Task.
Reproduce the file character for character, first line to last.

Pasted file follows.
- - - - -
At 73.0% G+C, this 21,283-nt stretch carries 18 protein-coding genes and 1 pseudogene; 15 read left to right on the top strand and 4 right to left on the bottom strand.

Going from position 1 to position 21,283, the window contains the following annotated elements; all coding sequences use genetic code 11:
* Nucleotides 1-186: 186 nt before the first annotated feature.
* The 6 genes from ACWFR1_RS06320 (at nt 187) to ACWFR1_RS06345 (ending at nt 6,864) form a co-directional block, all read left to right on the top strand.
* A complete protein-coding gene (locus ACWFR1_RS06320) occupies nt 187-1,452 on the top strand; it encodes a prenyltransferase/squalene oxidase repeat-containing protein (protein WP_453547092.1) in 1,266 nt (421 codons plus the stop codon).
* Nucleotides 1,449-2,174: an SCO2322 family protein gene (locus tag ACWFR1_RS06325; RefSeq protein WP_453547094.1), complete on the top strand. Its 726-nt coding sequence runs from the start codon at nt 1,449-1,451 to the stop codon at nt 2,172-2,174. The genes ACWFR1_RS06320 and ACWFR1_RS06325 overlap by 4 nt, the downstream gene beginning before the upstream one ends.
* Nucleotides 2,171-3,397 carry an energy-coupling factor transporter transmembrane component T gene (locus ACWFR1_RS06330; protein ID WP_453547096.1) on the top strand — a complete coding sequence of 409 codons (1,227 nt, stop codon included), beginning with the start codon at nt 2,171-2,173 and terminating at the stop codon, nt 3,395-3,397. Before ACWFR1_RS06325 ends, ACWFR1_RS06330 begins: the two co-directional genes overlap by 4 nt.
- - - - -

At 73.0% G+C, this 21,283-nt stretch carries 18 protein-coding genes and 1 pseudogene; 15 read left to right on the top strand and 4 right to left on the bottom strand.

Going from position 1 to position 21,283, the window contains the following annotated elements; all coding sequences use genetic code 11:
* Nucleotides 1-186: 186 nt before the first annotated feature.
* The 6 genes from ACWFR1_RS06320 (at nt 187) to ACWFR1_RS06345 (ending at nt 6,864) form a co-directional block, all read left to right on the top strand.
* A complete protein-coding gene (locus ACWFR1_RS06320) occupies nt 187-1,452 on the top strand; it encodes a prenyltransferase/squalene oxidase repeat-containing protein (protein WP_453547092.1) in 1,266 nt (421 codons plus the stop codon).
* Nucleotides 1,449-2,174: an SCO2322 family protein gene (locus tag ACWFR1_RS06325; RefSeq protein WP_453547094.1), complete on the top strand. Its 726-nt coding sequence runs from the start codon at nt 1,449-1,451 to the stop codon at nt 2,172-2,174. The genes ACWFR1_RS06320 and ACWFR1_RS06325 overlap by 4 nt, the downstream gene beginning before the upstream one ends.
* Nucleotides 2,171-3,397 carry an energy-coupling factor transporter transmembrane component T gene (locus ACWFR1_RS06330; protein ID WP_453547096.1) on the top strand — a complete coding sequence of 409 codons (1,227 nt, stop codon included), beginning with the start codon at nt 2,171-2,173 and terminating at the stop codon, nt 3,395-3,397. Before ACWFR1_RS06325 ends, ACWFR1_RS06330 begins: the two co-directional genes overlap by 4 nt.